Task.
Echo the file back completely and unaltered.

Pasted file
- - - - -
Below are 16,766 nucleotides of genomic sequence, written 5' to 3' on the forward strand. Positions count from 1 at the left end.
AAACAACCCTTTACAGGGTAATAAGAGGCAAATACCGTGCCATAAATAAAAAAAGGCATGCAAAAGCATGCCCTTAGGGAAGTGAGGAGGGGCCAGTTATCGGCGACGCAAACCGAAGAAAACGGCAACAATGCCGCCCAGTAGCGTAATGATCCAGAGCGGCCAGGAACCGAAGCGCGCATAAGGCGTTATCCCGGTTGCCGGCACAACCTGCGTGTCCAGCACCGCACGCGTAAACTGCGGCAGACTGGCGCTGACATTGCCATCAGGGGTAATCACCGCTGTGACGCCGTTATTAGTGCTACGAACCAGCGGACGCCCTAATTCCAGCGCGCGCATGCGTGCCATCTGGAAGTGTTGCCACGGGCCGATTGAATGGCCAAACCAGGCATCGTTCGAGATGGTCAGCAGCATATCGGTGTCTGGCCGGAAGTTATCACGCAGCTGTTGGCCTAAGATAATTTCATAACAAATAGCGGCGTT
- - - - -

Below are 16,766 nucleotides of genomic sequence, written 5' to 3' on the forward strand. Positions count from 1 at the left end.
AAACAACCCTTTACAGGGTAATAAGAGGCAAATACCGTGCCATAAATAAAAAAAGGCATGCAAAAGCATGCCCTTAGGGAAGTGAGGAGGGGCCAGTTATCGGCGACGCAAACCGAAGAAAACGGCAACAATGCCGCCCAGTAGCGTAATGATCCAGAGCGGCCAGGAACCGAAGCGCGCATAAGGCGTTATCCCGGTTGCCGGCACAACCTGCGTGTCCAGCACCGCACGCGTAAACTGCGGCAGACTGGCGCTGACATTGCCATCAGGGGTAATCACCGCTGTGACGCCGTTATTAGTGCTACGAACCAGCGGACGCCCTAATTCCAGCGCGCGCATGCGTGCCATCTGGAAGTGTTGCCACGGGCCGATTGAATGGCCAAACCAGGCATCGTTCGAGATGGTCAGCAGCATATCGGTGTCTGGCCGGAAGTTATCACGCAGCTGTTGGCCTAAGATAATTTCATAACAAATAGCGGCGTT